I’d be prepared to hang the entire case/argument on reducing complexity alone! :-)

    My for having a fudge factor bias tho? I’ve done a lot in IT Security Risk Analysis and that’s fudgey left, right and centre.
    If only because you’re dealing with people’s perceptions of what’s important vs what may actually be a real threat. Which is also *my* perception. :-)
    It’s one of the reasons why it can be useful to get a more or less dispassionate outsider to do the work.

    It *may* be useful to perhaps chase down some risk analysis work/texts and see if there’s any scope for pulling some of their ideas into this engagement concept????

    The gist being that you take a well known/documented series of issues, and rate each – high, medium, low and that when munched together fudges the various parts to give a Number.

    I’d be, at least curious, to see how your graphs change if you rated your 5 (?) data points.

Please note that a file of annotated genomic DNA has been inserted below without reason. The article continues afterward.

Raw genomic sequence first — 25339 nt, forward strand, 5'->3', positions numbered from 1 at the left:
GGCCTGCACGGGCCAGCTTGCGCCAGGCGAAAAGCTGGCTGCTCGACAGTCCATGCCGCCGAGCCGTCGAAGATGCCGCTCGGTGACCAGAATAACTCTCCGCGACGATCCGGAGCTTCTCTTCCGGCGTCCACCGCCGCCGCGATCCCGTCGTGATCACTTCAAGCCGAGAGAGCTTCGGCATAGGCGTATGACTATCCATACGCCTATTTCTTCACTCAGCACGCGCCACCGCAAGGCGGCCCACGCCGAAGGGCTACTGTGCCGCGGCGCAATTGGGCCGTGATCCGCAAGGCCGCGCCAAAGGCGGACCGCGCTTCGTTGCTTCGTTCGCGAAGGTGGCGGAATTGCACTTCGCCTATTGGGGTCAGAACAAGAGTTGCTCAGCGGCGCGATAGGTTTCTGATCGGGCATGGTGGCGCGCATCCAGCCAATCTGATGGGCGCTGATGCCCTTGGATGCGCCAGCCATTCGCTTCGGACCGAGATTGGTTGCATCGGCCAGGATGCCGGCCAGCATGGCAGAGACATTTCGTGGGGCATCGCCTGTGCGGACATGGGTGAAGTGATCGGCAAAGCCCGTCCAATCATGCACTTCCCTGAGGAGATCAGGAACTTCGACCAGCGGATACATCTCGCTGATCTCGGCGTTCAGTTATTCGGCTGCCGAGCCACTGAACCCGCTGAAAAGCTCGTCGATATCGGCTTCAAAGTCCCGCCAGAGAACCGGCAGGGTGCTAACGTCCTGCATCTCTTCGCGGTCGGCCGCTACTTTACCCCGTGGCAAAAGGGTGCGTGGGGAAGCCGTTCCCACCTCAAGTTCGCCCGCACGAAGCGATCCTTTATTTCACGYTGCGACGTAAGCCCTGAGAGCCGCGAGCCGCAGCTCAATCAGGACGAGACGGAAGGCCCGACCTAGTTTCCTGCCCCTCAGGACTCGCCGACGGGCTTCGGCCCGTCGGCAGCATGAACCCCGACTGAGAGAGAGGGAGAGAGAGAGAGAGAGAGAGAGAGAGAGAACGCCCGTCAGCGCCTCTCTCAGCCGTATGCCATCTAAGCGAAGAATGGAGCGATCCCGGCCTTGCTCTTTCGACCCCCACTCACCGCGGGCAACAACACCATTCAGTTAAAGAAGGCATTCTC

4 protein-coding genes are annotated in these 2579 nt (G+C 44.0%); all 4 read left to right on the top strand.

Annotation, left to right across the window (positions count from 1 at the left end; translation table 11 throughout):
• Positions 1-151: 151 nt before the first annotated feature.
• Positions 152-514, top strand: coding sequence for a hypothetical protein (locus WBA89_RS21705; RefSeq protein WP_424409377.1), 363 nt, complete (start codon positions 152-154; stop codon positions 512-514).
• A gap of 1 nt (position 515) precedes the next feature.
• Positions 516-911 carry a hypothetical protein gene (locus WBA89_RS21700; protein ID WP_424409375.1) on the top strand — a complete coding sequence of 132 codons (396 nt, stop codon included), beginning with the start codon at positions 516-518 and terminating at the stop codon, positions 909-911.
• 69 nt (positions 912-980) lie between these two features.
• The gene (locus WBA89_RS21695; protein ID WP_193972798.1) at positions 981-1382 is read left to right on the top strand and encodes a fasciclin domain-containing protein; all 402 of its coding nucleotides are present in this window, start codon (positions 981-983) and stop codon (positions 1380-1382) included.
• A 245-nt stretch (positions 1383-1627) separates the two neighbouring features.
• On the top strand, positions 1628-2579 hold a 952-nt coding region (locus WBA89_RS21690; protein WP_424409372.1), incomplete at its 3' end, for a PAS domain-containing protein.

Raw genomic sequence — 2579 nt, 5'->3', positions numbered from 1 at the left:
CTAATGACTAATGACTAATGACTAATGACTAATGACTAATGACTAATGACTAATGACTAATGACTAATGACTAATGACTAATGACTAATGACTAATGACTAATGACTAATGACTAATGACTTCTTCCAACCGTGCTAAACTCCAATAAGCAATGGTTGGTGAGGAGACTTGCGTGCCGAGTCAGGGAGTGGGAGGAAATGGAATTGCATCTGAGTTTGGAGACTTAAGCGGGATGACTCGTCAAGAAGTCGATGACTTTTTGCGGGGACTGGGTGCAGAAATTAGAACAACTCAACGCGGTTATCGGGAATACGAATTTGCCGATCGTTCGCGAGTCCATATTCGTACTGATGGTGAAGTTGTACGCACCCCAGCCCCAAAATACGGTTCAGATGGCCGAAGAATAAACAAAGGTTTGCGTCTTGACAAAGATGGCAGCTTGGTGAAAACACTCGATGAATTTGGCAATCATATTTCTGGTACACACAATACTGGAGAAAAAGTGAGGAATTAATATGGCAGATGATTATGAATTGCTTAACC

Say a “2″ for a High, 0.8 for a Med, and 0.1 for a low, or vary around that a bit.

    The idea being: eg “blogging”. You and wife have child #12. ;-) You no longer have time for blogging twice a day, and have to cut back to once a week. So what was, say, a High, becomes a Low.
    The ratio extracted from “Blogging” is now devalued, so what is the possible outcome? It almost becomes a predictive tool in that respect. Trying to guess what may happen if you shuffle priorities around.

    Which is where the Risk Analysis comes in – you’re trying to predict the future on past behaviour and knowns, to best balance various resources to get the best bang for buck.

    In a perfect world, Web Analytics would be showered with $$. Reality, it probably won’t, so we need ways of making it easier to juggle limited resources around.

    Or am I dribbling. Again. ;-)

    - Steve